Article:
Universal continued its "Franchise Collection" of films crammed onto two-sided DVDs with the 2005 2-disc The Hammer Horror Series. Hammer, the British company renowned for stylish, beautifully crafted horror films from 1957 to 1975, released its many offerings through different distributors. This collection represents the Hammer films distributed and subsidized by Universal, and should really be called Hammer's Universal Horror Series. Most Hammer films were issued by other companies, most notably Warner, 20th Century Fox, and Columbia. All of the Universal-sponsored Hammers appeared on VHS but most had been out of print for a long time before finally reappearing in this set. Perhaps uneasy about the draw of Hammer films in the 21st century, Universal created a very budget-conscious release: eight films on two discs, two films per side.
The films that Hammer made for Universal are of uneven quality: some count among Hammer's best work, and some are minor, deservedly lesser-known efforts. One of Hammer's two biggest stars, Christopher Lee, is, in fact, conspicuous by his absence. Three of the films--Paranoiac, Nightmare, and Night Creatures--aren't horror films at all: the first two are psychological thrillers and the last is about smuggling and pirates during the 18th century.
First in the set is Brides of Dracula (1960). The film is the second and probably the second best in Hammer's long Dracula series, despite the fact that Dracula himself does not appear. After the first Hammer Dracula (US title: Horror of Dracula) in 1958, Christopher Lee refused to play the role again for seven years, rightly concerned about the typecasting that had beset Bela Lugosi. So Hammer was forced into the strange position of making a sequel without the main character, as Lee was, of course, irreplaceable. Brides of Dracula concerns one of the Count's vampiric disciples, Baron Meinster (David Peel), his campaign to seduce a beautiful young finishing-school teacher (Yvonne Monlaur), and the successful efforts of Professor van Helsing (Peter Cushing)--the character acting as a continuing thread from the first film--to prevent it. Cushing's van Helsing is even better fleshed out here than in Dracula. Overall, the film is equally dramatic and polished; it may even be more original. Several new twists are included, the most striking of which are the vampire's incestuous feeding on his mother (played by the brilliant Martita Hunt) with her subsequent acquiescence to release by van Helsing; and Meinster's destruction by the cross-like shadow of a windmill. Director Terence Fisher is at the helm, as always proving his mastery of form, narrative, and visual composition. The DVD is an excellent print presented in the expected 1.66:1 aspect ratio, far superior to the old VHS tape in zoomed full-screen which lost considerable parts of the frame on all sides.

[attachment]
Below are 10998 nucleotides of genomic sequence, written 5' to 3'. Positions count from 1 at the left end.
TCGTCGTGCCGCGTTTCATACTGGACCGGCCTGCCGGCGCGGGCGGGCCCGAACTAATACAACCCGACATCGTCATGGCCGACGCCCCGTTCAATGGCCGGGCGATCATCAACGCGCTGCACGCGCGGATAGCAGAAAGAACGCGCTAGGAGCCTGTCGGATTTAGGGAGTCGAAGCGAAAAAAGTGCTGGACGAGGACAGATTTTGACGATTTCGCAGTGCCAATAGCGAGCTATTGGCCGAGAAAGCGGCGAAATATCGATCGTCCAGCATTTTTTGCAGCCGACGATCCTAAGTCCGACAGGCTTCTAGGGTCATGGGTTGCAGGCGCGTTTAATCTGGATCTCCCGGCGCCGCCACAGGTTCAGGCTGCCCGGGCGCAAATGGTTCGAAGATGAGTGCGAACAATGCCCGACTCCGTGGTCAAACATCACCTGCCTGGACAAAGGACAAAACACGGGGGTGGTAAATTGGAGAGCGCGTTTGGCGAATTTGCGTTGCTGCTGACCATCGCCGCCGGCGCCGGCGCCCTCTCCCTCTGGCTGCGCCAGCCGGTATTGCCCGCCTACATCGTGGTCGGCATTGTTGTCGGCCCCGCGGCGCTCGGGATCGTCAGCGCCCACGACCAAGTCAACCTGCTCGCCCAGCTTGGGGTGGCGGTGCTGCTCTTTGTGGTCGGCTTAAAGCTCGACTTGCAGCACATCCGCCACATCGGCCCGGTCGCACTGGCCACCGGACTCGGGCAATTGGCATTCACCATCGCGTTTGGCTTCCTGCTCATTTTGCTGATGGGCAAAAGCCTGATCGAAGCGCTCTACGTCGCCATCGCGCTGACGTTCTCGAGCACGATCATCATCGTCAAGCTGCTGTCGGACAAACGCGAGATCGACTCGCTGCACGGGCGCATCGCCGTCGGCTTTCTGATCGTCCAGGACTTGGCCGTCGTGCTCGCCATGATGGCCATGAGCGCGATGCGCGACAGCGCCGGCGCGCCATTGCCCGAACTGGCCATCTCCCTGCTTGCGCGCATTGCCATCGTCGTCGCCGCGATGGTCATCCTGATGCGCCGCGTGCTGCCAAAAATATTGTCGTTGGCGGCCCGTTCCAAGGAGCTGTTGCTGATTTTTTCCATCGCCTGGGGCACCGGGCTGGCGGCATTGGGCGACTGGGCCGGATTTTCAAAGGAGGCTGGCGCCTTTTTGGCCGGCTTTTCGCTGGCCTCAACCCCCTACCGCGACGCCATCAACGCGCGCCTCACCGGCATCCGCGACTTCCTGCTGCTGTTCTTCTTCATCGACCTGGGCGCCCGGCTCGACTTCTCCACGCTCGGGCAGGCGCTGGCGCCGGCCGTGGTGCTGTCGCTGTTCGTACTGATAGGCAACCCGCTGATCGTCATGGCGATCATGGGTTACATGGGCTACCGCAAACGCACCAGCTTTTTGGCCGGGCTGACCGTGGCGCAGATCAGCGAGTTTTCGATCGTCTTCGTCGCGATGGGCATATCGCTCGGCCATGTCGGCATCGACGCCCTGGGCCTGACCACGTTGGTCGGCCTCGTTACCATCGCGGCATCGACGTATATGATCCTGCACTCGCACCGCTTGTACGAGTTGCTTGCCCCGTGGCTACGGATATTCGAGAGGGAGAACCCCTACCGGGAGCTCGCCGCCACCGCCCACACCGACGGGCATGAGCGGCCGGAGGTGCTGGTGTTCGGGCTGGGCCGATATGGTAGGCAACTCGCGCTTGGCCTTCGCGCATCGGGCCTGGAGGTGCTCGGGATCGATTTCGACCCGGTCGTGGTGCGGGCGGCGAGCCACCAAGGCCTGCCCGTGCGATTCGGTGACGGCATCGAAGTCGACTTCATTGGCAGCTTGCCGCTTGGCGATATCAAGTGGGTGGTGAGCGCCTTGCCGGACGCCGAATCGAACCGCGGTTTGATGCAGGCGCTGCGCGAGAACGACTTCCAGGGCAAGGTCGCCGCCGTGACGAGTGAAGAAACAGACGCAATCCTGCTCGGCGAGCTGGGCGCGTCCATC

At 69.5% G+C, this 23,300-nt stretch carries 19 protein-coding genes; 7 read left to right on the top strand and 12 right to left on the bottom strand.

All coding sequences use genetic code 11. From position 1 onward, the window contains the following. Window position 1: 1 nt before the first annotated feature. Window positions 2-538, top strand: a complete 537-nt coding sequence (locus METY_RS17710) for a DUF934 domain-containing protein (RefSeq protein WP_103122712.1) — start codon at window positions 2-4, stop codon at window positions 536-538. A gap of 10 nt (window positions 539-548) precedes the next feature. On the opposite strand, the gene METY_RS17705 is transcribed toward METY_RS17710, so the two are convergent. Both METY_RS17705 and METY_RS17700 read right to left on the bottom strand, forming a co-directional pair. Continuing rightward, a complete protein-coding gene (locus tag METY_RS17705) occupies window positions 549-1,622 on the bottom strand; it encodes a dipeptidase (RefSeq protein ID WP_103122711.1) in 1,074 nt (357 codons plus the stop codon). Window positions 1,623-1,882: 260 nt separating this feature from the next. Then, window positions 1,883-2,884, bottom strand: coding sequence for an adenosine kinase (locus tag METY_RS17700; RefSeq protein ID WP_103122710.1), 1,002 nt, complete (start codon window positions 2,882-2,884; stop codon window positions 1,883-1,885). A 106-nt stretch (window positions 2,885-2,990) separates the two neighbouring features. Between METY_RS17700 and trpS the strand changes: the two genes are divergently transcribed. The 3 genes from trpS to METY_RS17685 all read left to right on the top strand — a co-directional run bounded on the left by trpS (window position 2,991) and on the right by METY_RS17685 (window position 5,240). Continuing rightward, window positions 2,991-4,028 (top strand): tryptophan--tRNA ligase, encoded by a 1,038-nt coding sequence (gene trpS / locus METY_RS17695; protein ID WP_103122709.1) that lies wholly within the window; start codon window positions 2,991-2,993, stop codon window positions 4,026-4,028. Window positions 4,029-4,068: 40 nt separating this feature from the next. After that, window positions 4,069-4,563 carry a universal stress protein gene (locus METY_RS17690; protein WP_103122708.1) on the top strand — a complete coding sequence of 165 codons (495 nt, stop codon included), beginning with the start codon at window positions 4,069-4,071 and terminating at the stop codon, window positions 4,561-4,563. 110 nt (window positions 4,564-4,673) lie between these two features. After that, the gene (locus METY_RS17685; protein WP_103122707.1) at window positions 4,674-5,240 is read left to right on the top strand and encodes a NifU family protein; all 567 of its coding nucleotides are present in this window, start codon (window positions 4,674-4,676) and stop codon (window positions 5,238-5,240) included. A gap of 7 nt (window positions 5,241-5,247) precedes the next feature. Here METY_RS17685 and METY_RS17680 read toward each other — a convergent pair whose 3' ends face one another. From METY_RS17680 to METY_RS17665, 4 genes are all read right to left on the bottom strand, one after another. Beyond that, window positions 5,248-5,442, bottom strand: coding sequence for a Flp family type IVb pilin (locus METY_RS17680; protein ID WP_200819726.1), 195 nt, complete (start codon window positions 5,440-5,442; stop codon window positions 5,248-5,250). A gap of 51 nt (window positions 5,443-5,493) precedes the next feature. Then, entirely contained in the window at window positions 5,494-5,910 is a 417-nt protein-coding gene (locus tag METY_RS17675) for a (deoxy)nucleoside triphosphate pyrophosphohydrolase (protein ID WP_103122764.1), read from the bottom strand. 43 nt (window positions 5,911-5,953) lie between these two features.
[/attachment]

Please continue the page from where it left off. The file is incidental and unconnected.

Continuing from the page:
Next is The Curse of the Werewolf (1961); set in Spain, it is really a tragic tale of an orphaned boy who is cursed with lycanthropy that results from the accident of birth, itself caused by incidents of cruelty, madness, and rape. The principal role is taken by Oliver Reed, who appears in three of the eight films in this set. A distinguished actor, Reed's association with Hammer continued in some form through the 1970s, when he narrated the British TV documentary series "The World of Hammer." Terence Fisher is again the director, and as the writer David Pirie observed in his important 1972 study A Heritage of Horror, Fisher concentrates less on violence than on suffering; The Curse of the Werewolf is a prime example of his approach. The film is presented in an aspect ratio of 1.85:1, which seemed unusual, the European norm at the time being 1.66:1; but documents relating to the film indicate that 1.85 was intended.
Hammer's The Phantom of the Opera (1962) is given a treatment quite unlike any other version, and is very under-rated. Rather than a hideous madman who gains the feared reputation as the "opera ghost," becoming obsessed with and kidnapping a rising soprano, Fisher's Phantom is a wronged composer and brilliant musician who accidentally disfigures himself while trying to destroy copies of his music that have been plagiarized. Driven to despair and hallucinations, he ends up living beneath the opera house, eventually teaching a fine young singer to perform the principal role in a stolen opera of his that the theatre is producing. Once again, despite the trappings of horror, this is a story about genuine human tragedy, and is easily the most compelling reworking of the story, though like almost all filmed or staged versions, it is far removed from Gaston Leroux's original novel. Phantom was one of three Hammer films issued to US television in forms that were severely re-shaped by the removal of original scenes and the addition of terrible newly created ones. The full-frame VHS of the original appeared in 1990 but was not widely available. It contained the original theatrical trailer, which is not included on the present DVD set. The print used for the DVD is excellent, but the presentation is cropped to the strange aspect ratio of 2.00:1, making it seem cramped, especially when compared with the open-matte full-frame VHS tape where, in addition, the images were not zoomed.